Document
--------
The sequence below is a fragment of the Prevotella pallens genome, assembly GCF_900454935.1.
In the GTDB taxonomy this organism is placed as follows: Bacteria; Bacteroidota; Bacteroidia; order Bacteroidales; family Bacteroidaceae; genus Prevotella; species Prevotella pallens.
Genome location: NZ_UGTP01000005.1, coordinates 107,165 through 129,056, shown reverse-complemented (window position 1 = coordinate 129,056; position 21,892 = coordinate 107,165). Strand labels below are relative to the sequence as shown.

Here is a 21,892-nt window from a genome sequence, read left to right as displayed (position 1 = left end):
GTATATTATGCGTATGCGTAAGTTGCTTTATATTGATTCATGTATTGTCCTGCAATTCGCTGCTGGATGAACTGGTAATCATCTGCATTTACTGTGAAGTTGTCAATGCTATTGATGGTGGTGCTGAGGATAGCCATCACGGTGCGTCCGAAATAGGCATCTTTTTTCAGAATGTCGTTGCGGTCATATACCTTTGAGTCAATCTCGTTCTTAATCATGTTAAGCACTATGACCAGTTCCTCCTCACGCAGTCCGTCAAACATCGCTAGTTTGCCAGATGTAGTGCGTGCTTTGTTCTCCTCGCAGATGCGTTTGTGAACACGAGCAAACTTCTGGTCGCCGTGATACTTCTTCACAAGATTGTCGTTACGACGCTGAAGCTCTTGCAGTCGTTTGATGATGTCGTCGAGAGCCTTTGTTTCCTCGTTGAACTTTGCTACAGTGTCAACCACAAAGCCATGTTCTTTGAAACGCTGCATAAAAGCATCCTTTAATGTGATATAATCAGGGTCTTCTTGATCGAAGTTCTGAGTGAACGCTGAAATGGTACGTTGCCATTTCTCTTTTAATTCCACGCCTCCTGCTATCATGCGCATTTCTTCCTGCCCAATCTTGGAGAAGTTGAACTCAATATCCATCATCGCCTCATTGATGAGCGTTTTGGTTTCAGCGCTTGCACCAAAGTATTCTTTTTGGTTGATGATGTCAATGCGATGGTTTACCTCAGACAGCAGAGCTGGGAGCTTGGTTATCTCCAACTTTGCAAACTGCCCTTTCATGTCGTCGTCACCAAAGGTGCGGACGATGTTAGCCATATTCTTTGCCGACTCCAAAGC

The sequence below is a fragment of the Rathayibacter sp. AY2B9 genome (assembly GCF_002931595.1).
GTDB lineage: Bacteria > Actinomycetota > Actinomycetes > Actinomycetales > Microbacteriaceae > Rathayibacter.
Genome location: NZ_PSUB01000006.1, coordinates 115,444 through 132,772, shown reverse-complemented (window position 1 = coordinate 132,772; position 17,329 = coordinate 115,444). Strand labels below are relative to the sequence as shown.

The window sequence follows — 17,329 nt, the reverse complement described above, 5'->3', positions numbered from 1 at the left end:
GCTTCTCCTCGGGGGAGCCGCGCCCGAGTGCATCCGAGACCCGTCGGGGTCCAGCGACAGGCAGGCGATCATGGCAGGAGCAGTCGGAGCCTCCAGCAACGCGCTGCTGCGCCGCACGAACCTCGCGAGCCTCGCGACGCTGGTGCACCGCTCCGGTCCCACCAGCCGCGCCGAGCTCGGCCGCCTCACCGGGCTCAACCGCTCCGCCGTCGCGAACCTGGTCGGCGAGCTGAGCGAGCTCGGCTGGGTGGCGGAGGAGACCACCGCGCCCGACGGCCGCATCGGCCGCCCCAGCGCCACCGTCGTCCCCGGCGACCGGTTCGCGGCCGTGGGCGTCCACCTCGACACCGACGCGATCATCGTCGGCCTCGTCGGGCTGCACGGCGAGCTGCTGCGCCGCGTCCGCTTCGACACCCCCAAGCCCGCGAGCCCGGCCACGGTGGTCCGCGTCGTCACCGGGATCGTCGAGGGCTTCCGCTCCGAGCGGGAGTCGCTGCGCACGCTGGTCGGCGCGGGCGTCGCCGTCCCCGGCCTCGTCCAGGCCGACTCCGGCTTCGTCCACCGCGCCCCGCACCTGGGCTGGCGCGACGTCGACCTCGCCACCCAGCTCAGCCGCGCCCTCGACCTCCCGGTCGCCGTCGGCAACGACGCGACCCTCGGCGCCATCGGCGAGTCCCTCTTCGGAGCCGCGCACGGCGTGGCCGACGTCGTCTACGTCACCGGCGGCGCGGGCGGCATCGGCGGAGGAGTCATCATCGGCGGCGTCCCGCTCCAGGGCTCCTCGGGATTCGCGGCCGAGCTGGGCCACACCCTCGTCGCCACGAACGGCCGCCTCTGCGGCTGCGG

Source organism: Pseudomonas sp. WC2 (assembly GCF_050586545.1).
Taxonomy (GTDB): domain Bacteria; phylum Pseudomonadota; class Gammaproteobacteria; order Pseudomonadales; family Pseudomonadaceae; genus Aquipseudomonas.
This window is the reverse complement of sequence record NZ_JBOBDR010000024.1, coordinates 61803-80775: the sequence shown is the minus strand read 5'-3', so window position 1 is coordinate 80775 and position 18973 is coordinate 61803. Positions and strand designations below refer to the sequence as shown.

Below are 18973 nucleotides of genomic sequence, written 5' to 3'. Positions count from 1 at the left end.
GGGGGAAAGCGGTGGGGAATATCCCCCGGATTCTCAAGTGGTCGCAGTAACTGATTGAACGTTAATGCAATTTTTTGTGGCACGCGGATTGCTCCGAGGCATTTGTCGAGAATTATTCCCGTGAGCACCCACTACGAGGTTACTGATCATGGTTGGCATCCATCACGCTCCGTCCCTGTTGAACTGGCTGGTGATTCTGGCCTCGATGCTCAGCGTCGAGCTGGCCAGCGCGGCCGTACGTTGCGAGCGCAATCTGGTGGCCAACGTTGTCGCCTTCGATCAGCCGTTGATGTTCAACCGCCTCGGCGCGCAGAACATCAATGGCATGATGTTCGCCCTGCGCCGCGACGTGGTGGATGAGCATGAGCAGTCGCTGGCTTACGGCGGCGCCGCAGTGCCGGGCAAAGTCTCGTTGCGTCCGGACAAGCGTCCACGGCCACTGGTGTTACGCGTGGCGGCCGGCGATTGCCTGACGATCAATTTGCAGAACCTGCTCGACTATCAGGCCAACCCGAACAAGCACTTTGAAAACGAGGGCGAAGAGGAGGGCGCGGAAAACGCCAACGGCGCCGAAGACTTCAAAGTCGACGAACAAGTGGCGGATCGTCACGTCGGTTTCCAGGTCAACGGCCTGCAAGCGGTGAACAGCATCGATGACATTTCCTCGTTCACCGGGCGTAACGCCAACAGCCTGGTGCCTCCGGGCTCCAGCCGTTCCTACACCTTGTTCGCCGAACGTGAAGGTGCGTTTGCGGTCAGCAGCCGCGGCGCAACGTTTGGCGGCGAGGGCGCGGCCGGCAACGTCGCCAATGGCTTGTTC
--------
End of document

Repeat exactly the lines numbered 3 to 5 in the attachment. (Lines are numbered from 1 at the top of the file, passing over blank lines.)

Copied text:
Genome location: NZ_UGTP01000005.1, coordinates 107,165 through 129,056, shown reverse-complemented (window position 1 = coordinate 129,056; position 21,892 = coordinate 107,165). Strand labels below are relative to the sequence as shown.

Here is a 21,892-nt window from a genome sequence, read left to right as displayed (position 1 = left end):
GTATATTATGCGTATGCGTAAGTTGCTTTATATTGATTCATGTATTGTCCTGCAATTCGCTGCTGGATGAACTGGTAATCATCTGCATTTACTGTGAAGTTGTCAATGCTATTGATGGTGGTGCTGAGGATAGCCATCACGGTGCGTCCGAAATAGGCATCTTTTTTCAGAATGTCGTTGCGGTCATATACCTTTGAGTCAATCTCGTTCTTAATCATGTTAAGCACTATGACCAGTTCCTCCTCACGCAGTCCGTCAAACATCGCTAGTTTGCCAGATGTAGTGCGTGCTTTGTTCTCCTCGCAGATGCGTTTGTGAACACGAGCAAACTTCTGGTCGCCGTGATACTTCTTCACAAGATTGTCGTTACGACGCTGAAGCTCTTGCAGTCGTTTGATGATGTCGTCGAGAGCCTTTGTTTCCTCGTTGAACTTTGCTACAGTGTCAACCACAAAGCCATGTTCTTTGAAACGCTGCATAAAAGCATCCTTTAATGTGATATAATCAGGGTCTTCTTGATCGAAGTTCTGAGTGAACGCTGAAATGGTACGTTGCCATTTCTCTTTTAATTCCACGCCTCCTGCTATCATGCGCATTTCTTCCTGCCCAATCTTGGAGAAGTTGAACTCAATATCCATCATCGCCTCATTGATGAGCGTTTTGGTTTCAGCGCTTGCACCAAAGTATTCTTTTTGGTTGATGATGTCAATGCGATGGTTTACCTCAGACAGCAGAGCTGGGAGCTTGGTTATCTCCAACTTTGCAAACTGCCCTTTCATGTCGTCGTCACCAAAGGTGCGGACGATGTTAGCCATATTCTTTGCCGACTCCAAAGC